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Sunday, June 10, 2012

Review: Snow White and the Huntsman"

Non Spoiler Review:
One film that has garnered a lot of early hype from some pretty snazzy trailers is Snow White and the Huntsman. Charlize Theron has gotten plenty of screentime this spring, due in equal measures to a multitude of clips and trailers from this, as well as Prometheus. Her portrayal of the evil queen figured prominently in the movie's marketing, a bit unusual given it's about Snow White. 

Snow White and the Huntsman is a surprisingly epic and dark take on the classic fairytale. Young Snow White's place is usurped by the arrival of evil Ravenna who takes advantage of the king's despair over the loss of his wife and quickly kills him and takes over the realm. She imprisons Snow White in a tower for years and years (in which she doesn't look worse for the wear at all) until she learns that it's Snow's very heart that will secure her immortality. A timely escape takes Snow White into the dark forest, requiring Ravenna to enlist the aid of a huntsman to track her down.

Snow White and the Huntsman is directed by Rupert Sanders. It, of course, stars the stunning Charlize Theron (Prometheus, Young Adult) who seriously devotes herself to the role without a hint of irony. Chris Hemsworth (Thor) is the huntsman, and Snow White is played by the ever lazy Kristen Stewart (Twilight). The cast is further rounded out by some great co-stars, including Bob Hoskins, Ian McShane and Toby Jones.

The unique aspect of this interpretation is that everyone gets a backstory—the queen, the huntsman, even the dwarfs. The movie can't be faulted at all for dropping character in favor of action. In fact, I found myself quite sympathetic to Ravenna by the end (though that's in part due to my lack of appreciation for Stewart in general). 

I would say the movie felt a tad long, but in hindsight, how often do we get such an epic and indulgently dark take on a fairy tale? I was surprised at the directions it was charting as the story progressed with the portrayal of Snow White as this sort of messianic queen (a fairy tale Joan of Arc) to rescue the land from the darkness. But it all worked. I don't know how classic this film will become, but it was certainly a feast for the eyes. The costumes (especially Ravenna's) were astounding, while a healthy dose of world building went into the sets and the backstory.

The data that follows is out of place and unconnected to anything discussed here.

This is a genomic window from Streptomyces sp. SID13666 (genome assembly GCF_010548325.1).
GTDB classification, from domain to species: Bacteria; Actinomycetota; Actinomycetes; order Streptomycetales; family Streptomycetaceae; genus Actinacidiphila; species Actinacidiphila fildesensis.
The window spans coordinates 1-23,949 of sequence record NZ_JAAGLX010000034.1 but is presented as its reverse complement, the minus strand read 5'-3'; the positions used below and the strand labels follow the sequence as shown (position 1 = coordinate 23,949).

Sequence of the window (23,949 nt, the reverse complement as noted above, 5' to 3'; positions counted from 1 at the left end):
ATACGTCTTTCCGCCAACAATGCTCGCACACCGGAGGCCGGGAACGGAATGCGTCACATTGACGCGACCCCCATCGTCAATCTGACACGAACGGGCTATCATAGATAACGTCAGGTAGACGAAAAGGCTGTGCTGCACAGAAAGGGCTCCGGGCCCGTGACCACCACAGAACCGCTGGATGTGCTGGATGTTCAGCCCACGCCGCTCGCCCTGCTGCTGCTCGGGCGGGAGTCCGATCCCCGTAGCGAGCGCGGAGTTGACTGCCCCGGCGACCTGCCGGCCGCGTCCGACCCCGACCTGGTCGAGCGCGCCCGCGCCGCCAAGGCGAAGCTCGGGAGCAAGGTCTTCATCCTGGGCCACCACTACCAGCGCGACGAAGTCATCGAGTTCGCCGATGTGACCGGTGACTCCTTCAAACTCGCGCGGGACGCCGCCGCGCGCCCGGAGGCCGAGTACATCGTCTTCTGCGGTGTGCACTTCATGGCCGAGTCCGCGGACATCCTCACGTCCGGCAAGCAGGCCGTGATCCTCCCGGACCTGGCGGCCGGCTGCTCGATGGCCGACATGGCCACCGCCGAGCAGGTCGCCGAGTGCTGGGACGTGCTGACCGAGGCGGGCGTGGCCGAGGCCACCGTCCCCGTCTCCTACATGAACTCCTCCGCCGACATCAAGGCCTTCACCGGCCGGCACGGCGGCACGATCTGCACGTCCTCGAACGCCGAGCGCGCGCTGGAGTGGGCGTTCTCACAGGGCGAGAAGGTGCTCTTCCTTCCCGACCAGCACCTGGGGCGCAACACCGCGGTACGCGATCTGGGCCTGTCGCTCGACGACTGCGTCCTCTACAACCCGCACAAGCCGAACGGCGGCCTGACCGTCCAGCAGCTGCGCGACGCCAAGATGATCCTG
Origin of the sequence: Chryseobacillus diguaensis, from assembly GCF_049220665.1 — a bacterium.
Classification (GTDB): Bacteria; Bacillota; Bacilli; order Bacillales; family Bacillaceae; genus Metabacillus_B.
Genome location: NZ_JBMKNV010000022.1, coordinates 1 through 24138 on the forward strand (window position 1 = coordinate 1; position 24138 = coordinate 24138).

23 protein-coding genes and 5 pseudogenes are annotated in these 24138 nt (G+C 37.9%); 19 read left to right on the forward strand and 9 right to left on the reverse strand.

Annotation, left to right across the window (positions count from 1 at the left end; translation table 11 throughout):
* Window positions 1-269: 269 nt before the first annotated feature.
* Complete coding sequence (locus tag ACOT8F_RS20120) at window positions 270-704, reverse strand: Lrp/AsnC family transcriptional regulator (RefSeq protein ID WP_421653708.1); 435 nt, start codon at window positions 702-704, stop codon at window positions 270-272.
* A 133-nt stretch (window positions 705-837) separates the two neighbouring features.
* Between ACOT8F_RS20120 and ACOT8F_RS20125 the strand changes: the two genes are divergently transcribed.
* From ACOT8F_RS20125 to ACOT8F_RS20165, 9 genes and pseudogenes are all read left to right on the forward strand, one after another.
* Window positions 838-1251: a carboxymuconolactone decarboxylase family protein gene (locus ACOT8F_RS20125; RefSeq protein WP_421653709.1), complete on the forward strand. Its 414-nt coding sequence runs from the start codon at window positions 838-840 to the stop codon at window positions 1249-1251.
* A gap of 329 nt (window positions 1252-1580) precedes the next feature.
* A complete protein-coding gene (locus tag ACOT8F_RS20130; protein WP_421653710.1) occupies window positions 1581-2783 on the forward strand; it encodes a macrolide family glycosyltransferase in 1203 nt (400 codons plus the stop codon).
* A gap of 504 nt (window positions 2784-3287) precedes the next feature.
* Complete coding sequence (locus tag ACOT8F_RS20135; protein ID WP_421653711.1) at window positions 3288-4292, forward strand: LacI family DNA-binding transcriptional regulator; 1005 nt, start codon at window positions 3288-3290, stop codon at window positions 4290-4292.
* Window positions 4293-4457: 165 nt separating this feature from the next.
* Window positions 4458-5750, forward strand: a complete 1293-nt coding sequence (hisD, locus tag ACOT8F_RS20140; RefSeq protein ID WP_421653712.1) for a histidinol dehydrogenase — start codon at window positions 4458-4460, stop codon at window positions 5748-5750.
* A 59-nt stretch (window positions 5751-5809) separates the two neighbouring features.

Kristen Stewart didn't ruin the film with her laxidasical and uninspired Snow White, though she's still quite stunning (however Charlize is the fairest, hands down). That is all I shall say about her. Chris Hemsworth is always likeable even with an accent that grew a bit annoying by the end of two hours. I appreciated the relationship that developed between the two in contrast to the customary handsome prince, who is also in there too.

I was most pleased at how this take on the story avoided common clich├ęs. Is Snow White really meant to wed the prince? How can anyone not find a bit of sympathy for Ravenna given her backstory? The notion of a warrior princess, too, breaks convention.

There are the usual critiques that come with a fantasy film. Ravenna's magic levels are always in question, given she can apparently recoup her abilities and youth by sucking dry the life force of any nearby girl. Snow White seems to go on an odyssey for days through both the dark and relatively happy forests, while only a few hours away from the castle when necessary. But there's nothing story crippling here (unless one considers Ravenna should probably have killed Snow White the moment she took over the kingdom). An easy fix. Sadly, no villain has secured me as their advisor (I'm available).

The movie will appeal to hardcore fans of fantasy and not for anyone who might be looking for some more lighthearted stuff (that's not to say there aren't fairies and birds and rabbits frollicking about at one point). It might stretch on too long for most, but for me I was pretty engaged with the portrayals of Ravenna, the huntsman, even the dwarves, together with the rich visuals. In most ways it lived up to the hype of the trailer, and even surpassed it with some surprises. I'll catch it on Blu-ray again so I can better appreciate the eye candy and Theron's entertaining performance.

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